The middle two chapters of the book examine a secondary argument of Baxter’s work, that the invention of adolescence and the discourse surrounding it paralleled the discourse and practice of the Indian Reform Movement. This is perhaps the greatest contribution of The Modern Age to current scholarship. In his discussion of Indian Reform and adolescence, Baxter provides historical credence and new insight into previously under-explored areas of study in Childhood Studies. First, in exploring the similarities in the “treatment” of adolescents and “Indians,” Baxter’s work demonstrates how there is an historical antecedent to viewing children as social “others.” In fact, Baxter argues that adolescence itself was created precisely for this reason. The implications of this point in scholarship is that it reinforces current work that suggests children have their own indigenous culture and that researching children’s lives, histories, and culture should be done in a respectful and culturally sensitive fashion.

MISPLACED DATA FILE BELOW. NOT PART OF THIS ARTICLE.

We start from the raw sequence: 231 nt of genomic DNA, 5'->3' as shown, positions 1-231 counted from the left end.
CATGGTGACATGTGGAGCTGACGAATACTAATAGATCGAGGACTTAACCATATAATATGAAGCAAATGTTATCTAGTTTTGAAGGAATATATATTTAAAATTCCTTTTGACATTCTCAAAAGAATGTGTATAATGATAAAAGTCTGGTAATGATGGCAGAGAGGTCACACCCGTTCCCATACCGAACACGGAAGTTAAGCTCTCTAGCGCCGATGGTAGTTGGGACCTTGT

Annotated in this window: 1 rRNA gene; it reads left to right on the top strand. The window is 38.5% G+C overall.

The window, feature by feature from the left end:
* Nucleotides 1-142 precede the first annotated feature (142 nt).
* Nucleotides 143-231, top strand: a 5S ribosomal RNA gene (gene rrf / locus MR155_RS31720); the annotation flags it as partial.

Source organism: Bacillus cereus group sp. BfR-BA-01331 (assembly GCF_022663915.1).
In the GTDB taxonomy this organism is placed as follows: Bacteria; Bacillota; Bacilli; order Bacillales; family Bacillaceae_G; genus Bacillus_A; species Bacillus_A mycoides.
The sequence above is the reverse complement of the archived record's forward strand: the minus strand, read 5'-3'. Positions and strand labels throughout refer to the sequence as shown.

Baxter is a gifted writer whose prose is easy to follow and enjoyable to read. However, his scholarship gives somewhat short shrift to recent work in the field. A significant portion of his sources cited on childhood “as a construct” are from the 1990s and earlier. Without discrediting early contributions to the field of Childhood Studies, the work done over the last half-decade in areas such as the history, geography, and sociology of childhood has moved the discussion away from the question of whether age is a social variable of distinction and discrimination like race, class, or gender, to more productive discussions, such as who benefits from these representations of the child as “other.” In his discussion of the adolescent as “other,” Baxter’s work is a welcome addition to the field.